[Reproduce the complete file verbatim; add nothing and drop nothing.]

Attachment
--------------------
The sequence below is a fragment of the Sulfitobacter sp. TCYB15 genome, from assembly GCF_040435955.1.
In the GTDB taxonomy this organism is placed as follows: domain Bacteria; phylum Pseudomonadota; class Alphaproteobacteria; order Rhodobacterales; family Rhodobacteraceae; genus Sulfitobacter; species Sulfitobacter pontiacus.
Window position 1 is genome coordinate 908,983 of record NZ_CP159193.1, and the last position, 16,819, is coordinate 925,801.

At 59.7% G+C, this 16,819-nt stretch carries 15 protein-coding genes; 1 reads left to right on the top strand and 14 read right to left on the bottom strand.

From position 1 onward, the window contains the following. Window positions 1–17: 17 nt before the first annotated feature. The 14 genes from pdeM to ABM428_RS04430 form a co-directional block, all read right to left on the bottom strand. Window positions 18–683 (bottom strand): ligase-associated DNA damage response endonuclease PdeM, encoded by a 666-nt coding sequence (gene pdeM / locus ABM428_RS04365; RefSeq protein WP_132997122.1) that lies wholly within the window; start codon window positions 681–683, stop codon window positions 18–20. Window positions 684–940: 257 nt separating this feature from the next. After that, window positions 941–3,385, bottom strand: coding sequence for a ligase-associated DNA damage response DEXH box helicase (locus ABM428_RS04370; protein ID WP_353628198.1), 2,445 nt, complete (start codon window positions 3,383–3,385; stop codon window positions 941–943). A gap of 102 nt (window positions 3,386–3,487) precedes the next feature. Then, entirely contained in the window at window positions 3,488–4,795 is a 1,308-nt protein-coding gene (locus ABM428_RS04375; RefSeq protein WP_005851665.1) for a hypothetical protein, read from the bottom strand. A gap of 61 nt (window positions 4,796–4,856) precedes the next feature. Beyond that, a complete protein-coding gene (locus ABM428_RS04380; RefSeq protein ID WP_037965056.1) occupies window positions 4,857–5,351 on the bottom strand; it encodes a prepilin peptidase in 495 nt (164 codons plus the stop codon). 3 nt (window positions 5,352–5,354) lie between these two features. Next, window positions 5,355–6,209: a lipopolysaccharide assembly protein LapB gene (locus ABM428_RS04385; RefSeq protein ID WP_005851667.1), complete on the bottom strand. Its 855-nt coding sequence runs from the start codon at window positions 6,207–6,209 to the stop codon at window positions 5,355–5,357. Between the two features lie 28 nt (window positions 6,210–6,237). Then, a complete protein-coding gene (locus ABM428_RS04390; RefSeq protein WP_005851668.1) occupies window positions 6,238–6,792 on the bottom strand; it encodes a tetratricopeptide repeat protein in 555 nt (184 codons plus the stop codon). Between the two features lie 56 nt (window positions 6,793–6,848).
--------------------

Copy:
The sequence below is a fragment of the Sulfitobacter sp. TCYB15 genome, from assembly GCF_040435955.1.
In the GTDB taxonomy this organism is placed as follows: domain Bacteria; phylum Pseudomonadota; class Alphaproteobacteria; order Rhodobacterales; family Rhodobacteraceae; genus Sulfitobacter; species Sulfitobacter pontiacus.
Window position 1 is genome coordinate 908,983 of record NZ_CP159193.1, and the last position, 16,819, is coordinate 925,801.

At 59.7% G+C, this 16,819-nt stretch carries 15 protein-coding genes; 1 reads left to right on the top strand and 14 read right to left on the bottom strand.

From position 1 onward, the window contains the following. Window positions 1–17: 17 nt before the first annotated feature. The 14 genes from pdeM to ABM428_RS04430 form a co-directional block, all read right to left on the bottom strand. Window positions 18–683 (bottom strand): ligase-associated DNA damage response endonuclease PdeM, encoded by a 666-nt coding sequence (gene pdeM / locus ABM428_RS04365; RefSeq protein WP_132997122.1) that lies wholly within the window; start codon window positions 681–683, stop codon window positions 18–20. Window positions 684–940: 257 nt separating this feature from the next. After that, window positions 941–3,385, bottom strand: coding sequence for a ligase-associated DNA damage response DEXH box helicase (locus ABM428_RS04370; protein ID WP_353628198.1), 2,445 nt, complete (start codon window positions 3,383–3,385; stop codon window positions 941–943). A gap of 102 nt (window positions 3,386–3,487) precedes the next feature. Then, entirely contained in the window at window positions 3,488–4,795 is a 1,308-nt protein-coding gene (locus ABM428_RS04375; RefSeq protein WP_005851665.1) for a hypothetical protein, read from the bottom strand. A gap of 61 nt (window positions 4,796–4,856) precedes the next feature. Beyond that, a complete protein-coding gene (locus ABM428_RS04380; RefSeq protein ID WP_037965056.1) occupies window positions 4,857–5,351 on the bottom strand; it encodes a prepilin peptidase in 495 nt (164 codons plus the stop codon). 3 nt (window positions 5,352–5,354) lie between these two features. Next, window positions 5,355–6,209: a lipopolysaccharide assembly protein LapB gene (locus ABM428_RS04385; RefSeq protein ID WP_005851667.1), complete on the bottom strand. Its 855-nt coding sequence runs from the start codon at window positions 6,207–6,209 to the stop codon at window positions 5,355–5,357. Between the two features lie 28 nt (window positions 6,210–6,237). Then, a complete protein-coding gene (locus ABM428_RS04390; RefSeq protein WP_005851668.1) occupies window positions 6,238–6,792 on the bottom strand; it encodes a tetratricopeptide repeat protein in 555 nt (184 codons plus the stop codon). Between the two features lie 56 nt (window positions 6,793–6,848).